4) Spurious claims about CWDM components
Metro DWDM is supposed to be hamstrung because the price per wavelength is just too high. Studies have come out showing that CWDM, which permits the use of uncooled lasers and wider band filters, is supposed to lower the cost per wavelength as much as 40 percent. This savings is supposed to be at the equipment level. The logic is a bit hard to follow, because network equipment has to provide quality of service, regardless of the cost of the optics. These service issues, according to some manufacturers, mean that CWDM can be no more than 20 percent lower than their DWDM counterparts. At the same time, new CWDM entrants are said to offer prices 50 percent below those of incumbent DWDM prices. What is the real price difference, and what are the reasons for this? (For more on CWDM see the Light Reading report: CWDM: Low-Cost Capacity.)
3) 1310nm VCSELs
The appeal of long-wavelength Vertical Cavity Surface Emitting Lasers (VCSELs) has attracted many companies to try to make this product, since one can then make a high-speed transmitter that can be used for access and not just intra-office applications. Scientists have been trying to defeat the mirror-gain region tradeoff for years over full operating conditions. Some say the problem is insoluble, but others say there is evidence of success. I am looking forward to seeing what the status is now.
2) Cost cutting in transceivers
The volumes here are the highest, with competition having been perennially the fiercest. Multibillion-dollar corporations and startups have forayed into this area, usually learning the hard way that there is no way to circumvent the commodity nature of this business. At every new distance/bandwidth combination, prices have to fall 30 to 50 percent per year for several years, with new product versions required annually and volume shipment needed within a couple of weeks, if not immediately. Miss a qualification window and you lose a year; miss two windows and you may as well shut down. I am looking forward to seeing who is now bold enough to make a new challenge.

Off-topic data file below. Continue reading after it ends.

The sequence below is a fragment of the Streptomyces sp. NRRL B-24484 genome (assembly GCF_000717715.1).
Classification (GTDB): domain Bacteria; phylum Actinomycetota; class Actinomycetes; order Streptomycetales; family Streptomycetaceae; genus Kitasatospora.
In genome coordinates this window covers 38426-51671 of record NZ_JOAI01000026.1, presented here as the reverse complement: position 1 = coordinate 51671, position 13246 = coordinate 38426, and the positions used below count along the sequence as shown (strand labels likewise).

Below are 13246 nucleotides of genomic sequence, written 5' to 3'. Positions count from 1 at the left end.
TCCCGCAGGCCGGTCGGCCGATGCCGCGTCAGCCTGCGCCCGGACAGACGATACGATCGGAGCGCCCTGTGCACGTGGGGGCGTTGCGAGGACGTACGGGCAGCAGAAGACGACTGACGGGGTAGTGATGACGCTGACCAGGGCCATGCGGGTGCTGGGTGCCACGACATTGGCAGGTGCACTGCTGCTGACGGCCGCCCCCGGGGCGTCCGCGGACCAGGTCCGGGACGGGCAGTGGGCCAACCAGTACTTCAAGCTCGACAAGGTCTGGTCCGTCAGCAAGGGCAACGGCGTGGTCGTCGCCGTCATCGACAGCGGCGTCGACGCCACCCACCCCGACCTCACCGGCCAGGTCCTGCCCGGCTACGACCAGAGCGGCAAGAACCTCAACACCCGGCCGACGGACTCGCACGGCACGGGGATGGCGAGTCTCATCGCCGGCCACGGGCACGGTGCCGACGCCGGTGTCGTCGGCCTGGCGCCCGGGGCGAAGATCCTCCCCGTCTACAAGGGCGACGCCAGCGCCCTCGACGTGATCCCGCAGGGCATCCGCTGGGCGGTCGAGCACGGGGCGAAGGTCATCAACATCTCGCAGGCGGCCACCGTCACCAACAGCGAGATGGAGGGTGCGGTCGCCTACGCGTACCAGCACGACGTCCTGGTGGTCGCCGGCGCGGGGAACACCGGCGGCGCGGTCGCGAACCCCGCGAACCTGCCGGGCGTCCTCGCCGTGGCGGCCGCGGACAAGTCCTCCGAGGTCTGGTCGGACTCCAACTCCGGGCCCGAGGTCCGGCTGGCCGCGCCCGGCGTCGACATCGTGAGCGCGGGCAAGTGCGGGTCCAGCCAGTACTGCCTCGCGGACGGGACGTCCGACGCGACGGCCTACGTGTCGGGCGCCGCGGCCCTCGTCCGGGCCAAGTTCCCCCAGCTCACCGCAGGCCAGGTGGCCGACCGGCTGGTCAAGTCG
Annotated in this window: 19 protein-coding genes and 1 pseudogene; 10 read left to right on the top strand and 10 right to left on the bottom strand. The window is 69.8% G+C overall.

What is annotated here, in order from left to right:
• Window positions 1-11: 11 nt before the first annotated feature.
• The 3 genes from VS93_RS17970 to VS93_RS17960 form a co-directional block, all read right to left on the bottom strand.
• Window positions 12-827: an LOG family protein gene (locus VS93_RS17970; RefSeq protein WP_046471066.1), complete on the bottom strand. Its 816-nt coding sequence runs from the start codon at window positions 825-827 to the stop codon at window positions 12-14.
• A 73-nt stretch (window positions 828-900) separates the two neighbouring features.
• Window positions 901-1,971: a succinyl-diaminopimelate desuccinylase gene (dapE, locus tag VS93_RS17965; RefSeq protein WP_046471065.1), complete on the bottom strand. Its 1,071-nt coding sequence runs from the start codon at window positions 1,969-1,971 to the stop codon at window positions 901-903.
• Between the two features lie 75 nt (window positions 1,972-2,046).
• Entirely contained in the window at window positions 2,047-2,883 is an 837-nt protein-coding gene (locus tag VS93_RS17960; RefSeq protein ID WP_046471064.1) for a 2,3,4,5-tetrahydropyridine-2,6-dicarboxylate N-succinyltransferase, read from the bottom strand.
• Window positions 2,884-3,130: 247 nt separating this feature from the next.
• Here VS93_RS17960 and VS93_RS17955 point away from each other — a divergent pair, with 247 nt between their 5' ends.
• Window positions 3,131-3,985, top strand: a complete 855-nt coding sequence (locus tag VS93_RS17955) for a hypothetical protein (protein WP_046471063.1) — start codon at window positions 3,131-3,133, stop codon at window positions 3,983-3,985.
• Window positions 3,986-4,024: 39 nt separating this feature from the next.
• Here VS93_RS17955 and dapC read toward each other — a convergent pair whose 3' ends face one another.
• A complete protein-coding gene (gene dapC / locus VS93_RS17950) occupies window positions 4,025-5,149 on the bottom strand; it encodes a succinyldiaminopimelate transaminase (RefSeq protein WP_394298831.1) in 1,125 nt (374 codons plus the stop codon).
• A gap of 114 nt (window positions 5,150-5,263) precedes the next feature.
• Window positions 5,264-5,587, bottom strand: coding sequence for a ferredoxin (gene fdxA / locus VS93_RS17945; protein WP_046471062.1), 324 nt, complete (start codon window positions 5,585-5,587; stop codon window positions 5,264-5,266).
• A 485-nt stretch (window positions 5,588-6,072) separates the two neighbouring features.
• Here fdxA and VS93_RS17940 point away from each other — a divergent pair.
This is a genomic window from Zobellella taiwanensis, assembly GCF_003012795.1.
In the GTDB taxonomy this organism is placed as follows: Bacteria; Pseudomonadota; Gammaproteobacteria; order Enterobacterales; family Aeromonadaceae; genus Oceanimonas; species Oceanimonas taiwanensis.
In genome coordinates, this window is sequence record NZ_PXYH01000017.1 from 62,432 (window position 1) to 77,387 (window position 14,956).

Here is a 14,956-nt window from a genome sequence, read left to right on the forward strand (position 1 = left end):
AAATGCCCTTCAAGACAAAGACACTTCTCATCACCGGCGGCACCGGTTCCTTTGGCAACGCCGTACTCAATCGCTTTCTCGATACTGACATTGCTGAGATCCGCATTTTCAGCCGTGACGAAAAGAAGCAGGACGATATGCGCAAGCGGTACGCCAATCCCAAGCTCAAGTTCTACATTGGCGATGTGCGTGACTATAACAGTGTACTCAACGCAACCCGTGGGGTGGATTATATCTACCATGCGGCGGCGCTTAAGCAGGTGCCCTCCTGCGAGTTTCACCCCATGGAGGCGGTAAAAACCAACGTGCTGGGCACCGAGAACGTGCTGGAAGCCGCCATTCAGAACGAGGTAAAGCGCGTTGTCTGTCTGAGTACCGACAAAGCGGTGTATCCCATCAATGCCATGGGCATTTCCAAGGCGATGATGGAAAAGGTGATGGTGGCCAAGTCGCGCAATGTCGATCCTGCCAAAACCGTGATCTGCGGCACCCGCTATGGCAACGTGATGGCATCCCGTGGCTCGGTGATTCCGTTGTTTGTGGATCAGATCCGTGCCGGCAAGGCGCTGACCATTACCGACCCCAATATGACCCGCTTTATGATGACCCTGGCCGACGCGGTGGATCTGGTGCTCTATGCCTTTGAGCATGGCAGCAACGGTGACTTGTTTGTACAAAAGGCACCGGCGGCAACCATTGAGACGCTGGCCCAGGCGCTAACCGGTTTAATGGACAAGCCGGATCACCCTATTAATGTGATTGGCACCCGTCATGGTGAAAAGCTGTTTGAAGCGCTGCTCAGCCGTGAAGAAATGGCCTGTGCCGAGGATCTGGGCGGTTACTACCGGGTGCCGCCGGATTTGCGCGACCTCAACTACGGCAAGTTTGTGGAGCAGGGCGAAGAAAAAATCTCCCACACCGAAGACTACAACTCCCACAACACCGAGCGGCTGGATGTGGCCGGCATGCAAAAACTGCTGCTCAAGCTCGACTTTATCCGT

1) The XFP transceiver MSA
This point picks up on the general transceiver point made just above. XFP deserves its own mention because it is supposed to be the unification of Sonet (Synchronous Optical NETwork) and SDH (Synchronous Digital Hierarchy) and Ethernet transceivers, at 10 Gbit/s, in pluggable small form factor. Equipment manufacturers have long complained that Sonet/SDH components should sell at Ethernet prices, since so much of the material is the same. Subtle differences do exist, such as power budgets and extinction ratios, creating justification for some. Still, the standards committee is moving towards creating as much commonality as possible. As well, XFP vendors are rumored to be planning to demonstrate innovative low-cost versions for increasingly greater distances. Which of these will be successful and how soon can they be available in commercial volumes will be exciting to follow.
And one last "Watch-Out-For" – in more of a commercial sense. Watch out for how the industry realignment progresses. Which companies will grow in clout, at whose expense?
JDS Uniphase Corp. (Nasdaq: JDSU; Toronto: JDU) still is the market leader, but the downturn came before it could integrate its different companies. The loss in talent during the last two years leaves the leader vulnerable. Intel Corp. (Nasdaq: INTC) has the key ingredients necessary for continuing its challenge: money, customer relations, and operational talent.
Chinese manufacturers have the edge in labor cost, numbers of optical engineers, and a domestic market with great growth potential. Bookham Technology plc (Nasdaq: BKHM; London: BHM) and TriQuint Semiconductor Inc. (Nasdaq: TQNT) are now potential challengers as well, along with several other large suppliers that have traditionally been in the upper ranks of the industry.
With sales still slow, jockeying can go on for a few more years, giving time for different companies to move to the fore and for segments such as broadband access to be the key to dominance.
— Jay Liebowitz is founder and president of Liebowitz Strategies, which helps companies with strategy, business development, and positioning for increasing revenue and achieving corporate financing milestones. Liebowitz, who can be reached at [email protected], has many years of experience providing advisory services, consulting, and market research services in optical and electronic components and subsystems, and has also managed businesses at Lasertron (now Corning Inc.) and Epitaxx (now JDS Uniphase Corp.).